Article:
The Strange Saga of Clarence Mjork


by Pat Hessman

He may not hold the legendary status of Champ Bobcat, but the scraggly scamp dubbed Clarence Mjork (pronounced mee-york) is one MSU icon you should know about. You’re probably wondering, just how did this strange hobo become an enduring MSU icon?

For starters, he never attended MSU. In fact, he wasn’t a real person. The native of fictional town Endgate, Montana hails from a 1933 prank orchestrated by the Montanan, the college’s now-defunct yearbook, in which editor Dave Rivenes, Chris Schlechten and Bill Rider created an entirely fictitious yearbook, and Mr. Mjork (played by Rider) took center stage. All throughout the yearbook, Clarence was inserted into photographs of teams and clubs holding woman on his laps, showing off a giant fish, and even hanging from a lamp. He was ascribed membership to over 25 clubs, held the adviser position for all four class levels, and worked six positions at the Exponent alone. One page even claimed there were eight individuals at MSU named Clarence Mjork who all hailed from Endgate but were completely unrelated despite their identical appearances.

Keep in mind, this yearbook was created about seventy years before Photoshop became commonplace. Rivenes worked closely with Schlechten to carefully plan photographs and splice negatives to insert Clarence into so many pictures. Making the feat even more impressive was that the trio created the parodic edition of the yearbook in secret while Rivenes oversaw the rest of the yearbook staff’s creation of a standard yearbook that ultimately went unpublished.  By the time the prank came to light, university president Alfred Atkinson realized it would be too time consuming and expensive to recall the yearbooks and print the legitimate edition, and thus, Clarence Mjork’s Montanan became the official yearbook of 1933.

ppb4fac480Orchestrator of the Mjork prank, Dave Rivenes, found success in a broadcasting career after college.

Nearly eighty years after this prank, Mjork still makes the occasional MSU appearance. In 2003, a man dressed as Mjork was named marshal of the Homecoming parade. He reappeared in the MSU Exponent on the cover of its 2010 April Fools edition, and periodically appeared on a video segment dubbed “Clarence Mjork’s Apocrypha.”

Mjork shares his opinions on gingers.

Clarence Mjork may not be the best-known icon of MSU, but his humorous legacy will undoubtedly persist for years to come. He remains a great reminder that one should never take themselves too seriously, especially at college. Even if the Montanan published its last edition in 1991, Mjork seems to keep finding ways to return time and time again.

Major Profile: Graphic Design

by Katie Rodriguez


As a graphic design student at Montana State University, I have the privilege to work hard and play hard in this beautiful place we call Montana. The vast outdoors are great for obtaining natural, free inspiration. The beauty and outdoor opportunity of Montana have really had an impact on my design style. With the strong community-feeling of Bozeman, you are able to see locally produced designs everywhere you go, from the morning coffee shop menu to farmer’s market products, local breweries, and strolling through Main Street’s local shops.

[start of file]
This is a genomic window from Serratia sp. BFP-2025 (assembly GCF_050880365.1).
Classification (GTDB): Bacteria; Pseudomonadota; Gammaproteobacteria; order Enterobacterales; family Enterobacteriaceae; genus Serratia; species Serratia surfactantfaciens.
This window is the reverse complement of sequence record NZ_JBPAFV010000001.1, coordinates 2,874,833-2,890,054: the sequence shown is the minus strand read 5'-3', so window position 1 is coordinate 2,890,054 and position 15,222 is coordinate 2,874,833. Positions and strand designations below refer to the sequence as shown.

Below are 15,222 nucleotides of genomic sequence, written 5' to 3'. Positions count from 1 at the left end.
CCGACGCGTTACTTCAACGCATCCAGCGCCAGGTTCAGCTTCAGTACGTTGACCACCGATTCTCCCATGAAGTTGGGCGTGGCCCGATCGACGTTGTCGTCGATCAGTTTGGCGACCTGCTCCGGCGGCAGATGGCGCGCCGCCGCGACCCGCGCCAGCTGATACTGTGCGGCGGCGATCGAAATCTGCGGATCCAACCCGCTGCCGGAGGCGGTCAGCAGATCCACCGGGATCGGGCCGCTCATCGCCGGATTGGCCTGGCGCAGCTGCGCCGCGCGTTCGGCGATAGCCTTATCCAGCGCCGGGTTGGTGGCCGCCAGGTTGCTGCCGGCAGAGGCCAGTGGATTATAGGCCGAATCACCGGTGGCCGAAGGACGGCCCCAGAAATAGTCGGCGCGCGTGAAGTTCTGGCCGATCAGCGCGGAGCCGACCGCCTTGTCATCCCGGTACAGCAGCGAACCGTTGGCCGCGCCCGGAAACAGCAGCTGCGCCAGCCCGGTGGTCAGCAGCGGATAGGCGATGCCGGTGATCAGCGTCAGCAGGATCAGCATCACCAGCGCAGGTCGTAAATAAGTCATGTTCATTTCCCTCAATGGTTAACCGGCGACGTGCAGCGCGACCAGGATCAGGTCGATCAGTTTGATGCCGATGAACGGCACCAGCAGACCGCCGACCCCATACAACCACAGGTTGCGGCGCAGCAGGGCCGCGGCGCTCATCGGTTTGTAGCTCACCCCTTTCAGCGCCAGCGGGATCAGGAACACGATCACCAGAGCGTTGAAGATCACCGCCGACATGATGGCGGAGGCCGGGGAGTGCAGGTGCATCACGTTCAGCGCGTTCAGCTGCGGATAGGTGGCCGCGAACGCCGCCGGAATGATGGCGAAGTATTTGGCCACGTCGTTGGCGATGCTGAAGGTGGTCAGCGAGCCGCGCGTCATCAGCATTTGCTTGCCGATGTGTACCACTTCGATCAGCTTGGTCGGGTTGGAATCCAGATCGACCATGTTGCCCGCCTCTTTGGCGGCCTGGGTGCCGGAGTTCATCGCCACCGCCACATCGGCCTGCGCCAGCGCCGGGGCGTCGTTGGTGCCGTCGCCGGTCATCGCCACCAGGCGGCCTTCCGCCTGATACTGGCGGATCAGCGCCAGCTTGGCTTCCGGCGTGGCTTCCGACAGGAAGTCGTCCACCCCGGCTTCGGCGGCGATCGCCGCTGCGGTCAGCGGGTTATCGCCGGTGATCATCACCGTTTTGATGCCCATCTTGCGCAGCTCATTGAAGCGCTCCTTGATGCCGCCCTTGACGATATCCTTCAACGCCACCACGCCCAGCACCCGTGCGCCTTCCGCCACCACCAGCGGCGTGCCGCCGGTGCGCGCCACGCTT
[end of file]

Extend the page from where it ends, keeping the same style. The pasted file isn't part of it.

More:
The graphic design program covers numerous periods of art history, and you will work in a variety of media and materials throughout the four-year program. As a graphic design student, you will have access to the School of Art’s vintage letterpresses, computer lab, studios, and other facilities. You can also expect to take basic and advanced course in topics like design principles, motion graphics, sculpture, and illustration.


In a four-year program, friendships are created during late night mounting jobs, last minute printing problems, and five-hour computer classes. Some of my closest college friends I have were made in class. The creativity and originality of every student creates a fun, competitive atmosphere. Every year, senior students and professors visit a nearby city to see top design firms, advertising agencies, and in-house design departments. This year we visited the Boulder/Denver, Colorado area. It was a definite highlight of my senior year and some great memories were made.


My advice for a design student at MSU: don’t have a specific style. Explore and create as many directions, possibilities and techniques as possible. Even though this can be frustrating in the short term–few masterpieces will be developed–the freedom to be able to utilize a whole array of strategies will be incredibly helpful as a professional. While in school, I don’t think it’s helpful to use one’s time to develop an original formal language; this can all be done later.

There are so many classes available for graphic design majors to take. Ceramics, letterpress, metalsmithing, sculpting, printmaking, and independent study opportunities are all great options.

Visit the Graphic Design major info page to learn more.

Interested in interning for design at Outside Media Group? See our internships page for more details.